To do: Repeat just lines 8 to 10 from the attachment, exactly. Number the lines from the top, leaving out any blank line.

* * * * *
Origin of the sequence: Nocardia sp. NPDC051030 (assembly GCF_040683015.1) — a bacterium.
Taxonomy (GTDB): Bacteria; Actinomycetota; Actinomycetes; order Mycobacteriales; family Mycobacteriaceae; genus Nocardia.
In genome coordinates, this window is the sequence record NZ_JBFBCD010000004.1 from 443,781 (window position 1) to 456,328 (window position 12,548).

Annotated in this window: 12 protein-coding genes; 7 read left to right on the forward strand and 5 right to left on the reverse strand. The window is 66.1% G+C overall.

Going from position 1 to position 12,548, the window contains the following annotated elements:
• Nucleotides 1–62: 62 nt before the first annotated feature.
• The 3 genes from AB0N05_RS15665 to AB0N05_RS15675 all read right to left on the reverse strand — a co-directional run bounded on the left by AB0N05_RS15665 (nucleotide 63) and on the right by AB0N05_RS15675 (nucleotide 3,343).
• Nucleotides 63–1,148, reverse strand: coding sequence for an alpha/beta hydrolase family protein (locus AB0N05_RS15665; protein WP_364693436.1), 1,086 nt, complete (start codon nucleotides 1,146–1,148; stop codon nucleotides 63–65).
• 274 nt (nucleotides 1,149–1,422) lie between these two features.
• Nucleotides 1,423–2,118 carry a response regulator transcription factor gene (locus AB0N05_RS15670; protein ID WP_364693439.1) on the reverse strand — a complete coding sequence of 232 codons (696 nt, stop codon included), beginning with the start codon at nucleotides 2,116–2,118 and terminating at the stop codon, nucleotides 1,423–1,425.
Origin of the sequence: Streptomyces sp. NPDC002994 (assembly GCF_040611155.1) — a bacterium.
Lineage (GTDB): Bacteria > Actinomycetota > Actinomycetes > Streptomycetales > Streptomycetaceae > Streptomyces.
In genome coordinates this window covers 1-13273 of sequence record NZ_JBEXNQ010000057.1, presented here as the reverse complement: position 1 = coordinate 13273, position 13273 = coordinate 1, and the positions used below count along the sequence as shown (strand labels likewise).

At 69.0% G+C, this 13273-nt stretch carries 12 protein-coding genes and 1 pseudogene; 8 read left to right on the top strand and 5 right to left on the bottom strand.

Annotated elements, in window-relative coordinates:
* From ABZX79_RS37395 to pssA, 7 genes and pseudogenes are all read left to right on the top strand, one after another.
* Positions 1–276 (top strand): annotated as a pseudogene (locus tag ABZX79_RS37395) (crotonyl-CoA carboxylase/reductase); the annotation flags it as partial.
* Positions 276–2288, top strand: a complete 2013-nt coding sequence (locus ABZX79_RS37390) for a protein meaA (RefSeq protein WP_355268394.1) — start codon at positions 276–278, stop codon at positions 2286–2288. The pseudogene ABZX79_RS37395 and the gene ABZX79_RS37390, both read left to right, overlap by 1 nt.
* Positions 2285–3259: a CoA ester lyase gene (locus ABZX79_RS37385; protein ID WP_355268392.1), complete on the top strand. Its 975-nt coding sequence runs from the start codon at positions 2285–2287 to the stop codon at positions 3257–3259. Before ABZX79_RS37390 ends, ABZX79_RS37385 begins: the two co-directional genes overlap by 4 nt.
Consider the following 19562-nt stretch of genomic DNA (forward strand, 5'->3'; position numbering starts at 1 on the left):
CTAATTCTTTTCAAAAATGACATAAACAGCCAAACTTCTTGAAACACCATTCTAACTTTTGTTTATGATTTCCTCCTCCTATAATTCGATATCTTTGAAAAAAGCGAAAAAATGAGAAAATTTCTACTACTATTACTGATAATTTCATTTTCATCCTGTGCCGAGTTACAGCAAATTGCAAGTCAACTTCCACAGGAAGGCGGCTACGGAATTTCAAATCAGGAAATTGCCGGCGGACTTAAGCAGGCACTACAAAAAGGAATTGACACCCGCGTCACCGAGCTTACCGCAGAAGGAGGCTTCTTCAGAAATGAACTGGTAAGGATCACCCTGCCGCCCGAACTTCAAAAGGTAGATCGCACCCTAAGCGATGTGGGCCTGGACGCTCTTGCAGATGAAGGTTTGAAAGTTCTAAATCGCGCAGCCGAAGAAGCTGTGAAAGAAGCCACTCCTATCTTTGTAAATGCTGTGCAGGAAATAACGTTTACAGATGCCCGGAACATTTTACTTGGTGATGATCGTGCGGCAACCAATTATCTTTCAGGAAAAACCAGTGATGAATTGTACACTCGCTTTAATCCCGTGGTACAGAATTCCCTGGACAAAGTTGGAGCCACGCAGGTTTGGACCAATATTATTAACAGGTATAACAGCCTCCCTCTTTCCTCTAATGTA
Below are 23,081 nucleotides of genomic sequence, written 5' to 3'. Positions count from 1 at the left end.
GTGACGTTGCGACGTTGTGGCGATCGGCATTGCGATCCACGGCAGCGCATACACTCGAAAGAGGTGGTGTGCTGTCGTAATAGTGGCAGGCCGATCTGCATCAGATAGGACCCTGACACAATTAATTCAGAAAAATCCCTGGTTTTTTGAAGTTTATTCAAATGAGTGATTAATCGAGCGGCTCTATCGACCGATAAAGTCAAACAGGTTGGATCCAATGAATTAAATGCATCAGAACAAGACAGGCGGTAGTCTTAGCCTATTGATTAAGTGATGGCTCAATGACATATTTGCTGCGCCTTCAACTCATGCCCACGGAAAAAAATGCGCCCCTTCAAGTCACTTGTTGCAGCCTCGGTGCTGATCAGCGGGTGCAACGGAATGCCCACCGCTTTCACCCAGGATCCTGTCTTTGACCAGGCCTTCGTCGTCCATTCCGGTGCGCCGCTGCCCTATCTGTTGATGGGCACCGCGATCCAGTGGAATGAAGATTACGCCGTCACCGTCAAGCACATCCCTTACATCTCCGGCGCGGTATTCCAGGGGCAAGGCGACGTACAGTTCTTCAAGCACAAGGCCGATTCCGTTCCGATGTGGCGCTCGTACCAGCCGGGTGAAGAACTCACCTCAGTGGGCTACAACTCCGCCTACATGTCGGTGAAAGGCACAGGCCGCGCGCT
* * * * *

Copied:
• Nucleotides 63–1,148, reverse strand: coding sequence for an alpha/beta hydrolase family protein (locus AB0N05_RS15665; protein WP_364693436.1), 1,086 nt, complete (start codon nucleotides 1,146–1,148; stop codon nucleotides 63–65).
• 274 nt (nucleotides 1,149–1,422) lie between these two features.
• Nucleotides 1,423–2,118 carry a response regulator transcription factor gene (locus AB0N05_RS15670; protein ID WP_364693439.1) on the reverse strand — a complete coding sequence of 232 codons (696 nt, stop codon included), beginning with the start codon at nucleotides 2,116–2,118 and terminating at the stop codon, nucleotides 1,423–1,425.